A. Teamsters Memorandum in Opposition
In its opposition, the union states that, while an arbitrator's ex parte communication may be grounds to vacate an award, the burden is on the moving party to demonstrate that it was prejudiced by the Arbitrator's action. It argues that the Arbitrator's factual findings were independent of and not affected by any ex parte communications. The Arbitrator found that the indecent meanings were not common knowledge to him, and the union argues that it was reasonable for the Arbitrator to credit Mr. Oamilda's testimony that he did not either. [Mem. in Opp. to Airgas Mot. at 5-6, 8-10.]
With respect to the Supplementary Award, the union argues that there is no basis to review the decision because errors of fact or law are not grounds to overturn an arbitrator's decision. Teamsters argue that failure to mitigate is not a universal basis to deny back pay, and that the Arbitrator's clarification that "full pay" meant "full back pay" is entitled to deference. [Id. at 13-15.]
B. Airgas Reply
In its reply, Airgas contends that the Arbitrator was not free to use "his personal knowledge" to act as a surrogate for the developed record, and that his personal knowledge is not "substantial evidence presented" or "the record within the meaning of Section 17.13" as set forth in the CBA. [Reply to Airgas Mot. at 2-3.]
Airgas asserts that the Arbitrator did rely on his post-hearing investigation, which is explicitly set forth in the Award, and that the Court should not ignore this language. [Id. at 10-15.]
II. Teamsters Motion
The union makes many of the same arguments in support of its Motion. It argues that Airgas cannot show that it was prejudiced by the Arbitrator's misconduct. It contends that the Arbitrator made a factual finding that Mr. Oamilda's termination was not reasonable even if the meanings were vulgar. According to the union, the Arbitrator would have reached the same decision with or without the ex parte discussions and independent research. [Mem. in Supp. of Teamsters Mot. at 7-8, 11-12.]
It also argues that the Arbitrator reasonably credited Mr. Oamilda's testimony that he was not aware of any obscene meanings because the Arbitrator himself was not aware of such meanings. The union argues that the Arbitrator made a factual finding that Mr. Oamilda was ignorant of any "Hawaiian slang meaning" and that there are no grounds to vacate the Award based on such a factual resolution. [Id. at 10.]
Teamsters state that the CBA does not prohibit the Arbitrator from using his own personal knowledge regarding what is or is not "common knowledge" of language in the jurisdiction. [Id. at 12.]
A. Airgas Memorandum in Opposition
In its opposition, Airgas asserts that the Arbitrator is not authorized under the CBA to consider information that is not in the record, and may not use "personal knowledge" as a surrogate for the record developed. It argues that such "personal knowledge" is not "substantial evidence presented" or "within the meaning of Section 17.13" as set forth in the CBA. Airgas asserts that the Arbitrator effectively altered or amended section 17.12 of the CBA by refusing to comply with section 17.13. [Mem. in Opp. to Teamsters Mot. at 2-3.] Airgas argues that United Food and Commercial Workers Union Local 1119 v. United Markets, Inc., 784 F.2d 1433 (9th Cir. 1986), and Pacific Motor Trucking Co. v. Automotive Machinists Union, 702 F.2d 176 (9th Cir. 1983), support vacating an arbitration award that does not draw its essence from the labor agreement. Airgas asserts that the Arbitrator disregarded sections 17.12 ad 17.13 of the CBA "in a misguided quest to do his own independent, extra-record investigation on an ex parte basis and then consider, discuss, and incorporate the results of this investigation in to his award." [Id. at 5-6.]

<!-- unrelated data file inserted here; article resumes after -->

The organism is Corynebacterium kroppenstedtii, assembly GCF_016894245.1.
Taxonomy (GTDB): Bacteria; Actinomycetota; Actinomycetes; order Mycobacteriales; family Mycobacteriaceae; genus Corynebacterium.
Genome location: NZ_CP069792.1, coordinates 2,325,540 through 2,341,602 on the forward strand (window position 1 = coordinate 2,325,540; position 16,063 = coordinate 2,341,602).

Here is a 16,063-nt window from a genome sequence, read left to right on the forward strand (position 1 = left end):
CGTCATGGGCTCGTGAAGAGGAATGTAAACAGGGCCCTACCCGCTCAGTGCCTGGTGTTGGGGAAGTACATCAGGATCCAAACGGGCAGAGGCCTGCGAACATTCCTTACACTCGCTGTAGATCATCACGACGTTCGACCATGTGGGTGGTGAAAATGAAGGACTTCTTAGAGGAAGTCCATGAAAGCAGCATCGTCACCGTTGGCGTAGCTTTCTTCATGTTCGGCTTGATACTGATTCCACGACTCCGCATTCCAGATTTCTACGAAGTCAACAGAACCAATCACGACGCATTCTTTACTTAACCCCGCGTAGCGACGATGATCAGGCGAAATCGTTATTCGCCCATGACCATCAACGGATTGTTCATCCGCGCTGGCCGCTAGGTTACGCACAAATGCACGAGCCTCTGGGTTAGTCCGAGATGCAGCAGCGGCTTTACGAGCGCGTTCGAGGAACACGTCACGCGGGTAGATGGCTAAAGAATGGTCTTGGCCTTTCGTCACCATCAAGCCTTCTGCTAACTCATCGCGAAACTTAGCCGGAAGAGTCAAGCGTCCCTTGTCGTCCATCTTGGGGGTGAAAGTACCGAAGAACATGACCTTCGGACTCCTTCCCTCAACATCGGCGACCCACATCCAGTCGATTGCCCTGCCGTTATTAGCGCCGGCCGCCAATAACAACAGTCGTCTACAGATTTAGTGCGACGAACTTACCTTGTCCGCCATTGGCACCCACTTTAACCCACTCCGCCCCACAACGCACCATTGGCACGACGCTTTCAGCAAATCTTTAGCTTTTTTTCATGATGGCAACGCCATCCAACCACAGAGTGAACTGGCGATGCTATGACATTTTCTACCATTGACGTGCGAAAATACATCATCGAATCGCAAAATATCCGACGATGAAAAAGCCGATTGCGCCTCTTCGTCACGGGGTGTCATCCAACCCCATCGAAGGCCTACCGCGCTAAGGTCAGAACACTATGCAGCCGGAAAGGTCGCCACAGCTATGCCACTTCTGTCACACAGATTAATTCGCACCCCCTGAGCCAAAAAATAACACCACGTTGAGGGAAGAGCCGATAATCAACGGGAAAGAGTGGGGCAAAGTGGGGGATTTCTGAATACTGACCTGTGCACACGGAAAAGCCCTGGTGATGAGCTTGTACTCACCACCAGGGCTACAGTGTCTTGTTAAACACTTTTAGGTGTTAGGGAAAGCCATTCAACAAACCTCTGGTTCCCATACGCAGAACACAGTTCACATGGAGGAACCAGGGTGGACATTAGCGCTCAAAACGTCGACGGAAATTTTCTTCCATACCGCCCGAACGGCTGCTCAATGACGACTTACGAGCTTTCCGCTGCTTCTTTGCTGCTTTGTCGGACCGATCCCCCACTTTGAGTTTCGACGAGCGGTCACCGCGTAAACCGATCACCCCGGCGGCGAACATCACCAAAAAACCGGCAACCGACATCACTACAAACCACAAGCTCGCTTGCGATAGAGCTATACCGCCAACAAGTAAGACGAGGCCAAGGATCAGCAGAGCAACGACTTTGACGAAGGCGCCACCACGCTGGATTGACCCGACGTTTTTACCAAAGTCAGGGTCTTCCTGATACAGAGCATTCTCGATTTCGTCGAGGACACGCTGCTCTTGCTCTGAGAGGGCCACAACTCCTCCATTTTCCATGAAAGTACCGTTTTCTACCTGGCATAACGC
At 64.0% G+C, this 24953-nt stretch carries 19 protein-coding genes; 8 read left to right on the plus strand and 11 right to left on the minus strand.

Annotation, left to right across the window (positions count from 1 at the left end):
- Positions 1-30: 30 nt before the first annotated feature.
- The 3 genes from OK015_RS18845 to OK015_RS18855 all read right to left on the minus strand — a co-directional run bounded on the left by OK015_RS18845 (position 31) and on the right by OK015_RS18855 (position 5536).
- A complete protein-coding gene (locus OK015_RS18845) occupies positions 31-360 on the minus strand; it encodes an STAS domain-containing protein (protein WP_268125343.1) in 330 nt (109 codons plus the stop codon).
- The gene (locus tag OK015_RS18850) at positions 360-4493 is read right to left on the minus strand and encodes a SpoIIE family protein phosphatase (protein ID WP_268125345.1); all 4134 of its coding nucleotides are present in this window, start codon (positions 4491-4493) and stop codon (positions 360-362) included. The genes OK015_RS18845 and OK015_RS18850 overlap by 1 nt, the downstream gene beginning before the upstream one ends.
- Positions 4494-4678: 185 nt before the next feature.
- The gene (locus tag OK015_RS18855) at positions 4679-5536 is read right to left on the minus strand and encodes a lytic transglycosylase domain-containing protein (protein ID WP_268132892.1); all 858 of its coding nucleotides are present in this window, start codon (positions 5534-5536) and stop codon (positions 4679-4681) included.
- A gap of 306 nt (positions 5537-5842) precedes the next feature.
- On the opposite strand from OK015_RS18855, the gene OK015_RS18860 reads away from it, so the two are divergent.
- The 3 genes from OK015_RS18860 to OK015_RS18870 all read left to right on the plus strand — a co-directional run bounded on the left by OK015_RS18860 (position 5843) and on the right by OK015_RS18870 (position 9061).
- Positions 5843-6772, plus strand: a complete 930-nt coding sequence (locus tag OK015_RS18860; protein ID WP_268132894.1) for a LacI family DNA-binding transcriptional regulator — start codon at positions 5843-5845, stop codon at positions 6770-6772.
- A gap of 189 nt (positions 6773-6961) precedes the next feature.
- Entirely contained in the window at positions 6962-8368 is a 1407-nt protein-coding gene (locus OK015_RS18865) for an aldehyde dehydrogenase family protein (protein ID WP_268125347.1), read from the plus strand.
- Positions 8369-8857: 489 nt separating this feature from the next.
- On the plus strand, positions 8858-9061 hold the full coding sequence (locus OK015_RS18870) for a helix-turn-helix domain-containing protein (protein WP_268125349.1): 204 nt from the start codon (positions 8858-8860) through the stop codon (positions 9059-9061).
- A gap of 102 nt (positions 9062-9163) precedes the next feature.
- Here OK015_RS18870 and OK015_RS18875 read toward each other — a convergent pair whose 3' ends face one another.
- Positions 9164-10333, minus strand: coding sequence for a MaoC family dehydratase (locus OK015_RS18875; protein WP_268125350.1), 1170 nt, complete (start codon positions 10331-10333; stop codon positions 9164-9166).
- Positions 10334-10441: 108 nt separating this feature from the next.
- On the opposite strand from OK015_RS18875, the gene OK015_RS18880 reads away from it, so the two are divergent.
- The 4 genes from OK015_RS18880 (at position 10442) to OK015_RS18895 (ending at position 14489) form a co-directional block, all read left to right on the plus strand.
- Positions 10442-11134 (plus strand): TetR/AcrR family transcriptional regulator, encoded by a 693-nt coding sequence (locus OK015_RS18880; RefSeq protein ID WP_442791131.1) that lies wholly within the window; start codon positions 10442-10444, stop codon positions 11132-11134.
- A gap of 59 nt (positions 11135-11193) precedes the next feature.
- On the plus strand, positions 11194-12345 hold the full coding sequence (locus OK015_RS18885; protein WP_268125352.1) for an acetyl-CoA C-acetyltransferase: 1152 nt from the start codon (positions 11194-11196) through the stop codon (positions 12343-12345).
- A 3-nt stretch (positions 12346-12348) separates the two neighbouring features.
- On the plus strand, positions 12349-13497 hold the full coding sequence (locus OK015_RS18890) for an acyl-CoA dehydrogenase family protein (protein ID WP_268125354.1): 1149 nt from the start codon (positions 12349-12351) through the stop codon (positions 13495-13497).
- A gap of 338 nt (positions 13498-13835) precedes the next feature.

It asserts that, unlike in United States Life Insurance v. Superior National Life Insurance, 591 F.3d 1167, 1173 (9th Cir. 2010), the parties here had no notice and opportunity to be heard regarding the Arbitrator's independent investigation. [Id.] Airgas contends that it was prejudiced here because the Arbitrator did rely on his post-hearing investigation, which is set forth in the Award. [Id. at 12.]
B. Teamsters Reply
In its reply, the union argues that there was "substantial evidence" to support the Arbitrator's decision, including that Mr. Oamilda denied knowing the alleged slang meanings of "manapua" and "aloha" or making the statements to Ms. Fretty in the context that she alleged. It also argues that the Arbitrator used his own knowledge and Mr. Oamilda's testimony to judge the credibility of Airgas' witnesses. [Reply to Teamsters Mot. at 2-4.]
I. Standard of Review
This Court's review of the Award and Supplementary Award is limited. "Plenary review of the merits of an arbitration award would undermine the federal policy of settling labor disputes by arbitration." McClatchy Newspapers v. Central Valley Typographical Union No. 46, 686 F.2d 731, 733 (9th Cir. 1982) (citing United Steelworkers of America v. Enterprise Wheel & Car Corp., 363 U.S. 593, 596 (1960)). Nevertheless, a court may determine whether the parties "'agree(d) to give the arbitrator the power to make the award he made,' and whether the award drew its essence from the agreement submitted for arbitration." Id. (quoting United Steelworkers of America v. Warrior & Gulf Navigation Co., 363 U.S. 574, 582 (1960) (alteration in original)). See also Haw. Teamsters & Allied Workers Union, Local 996 v. United Parcel Serv., 241 F.3d 1177, 1180 (9th Cir. 2001) ("Our review of labor arbitration awards is, however, extremely deferential because courts do not sit to hear claims of factual or legal error by an arbitrator as an appellate court does in reviewing decisions of lower courts." (internal citations and quotations omitted)).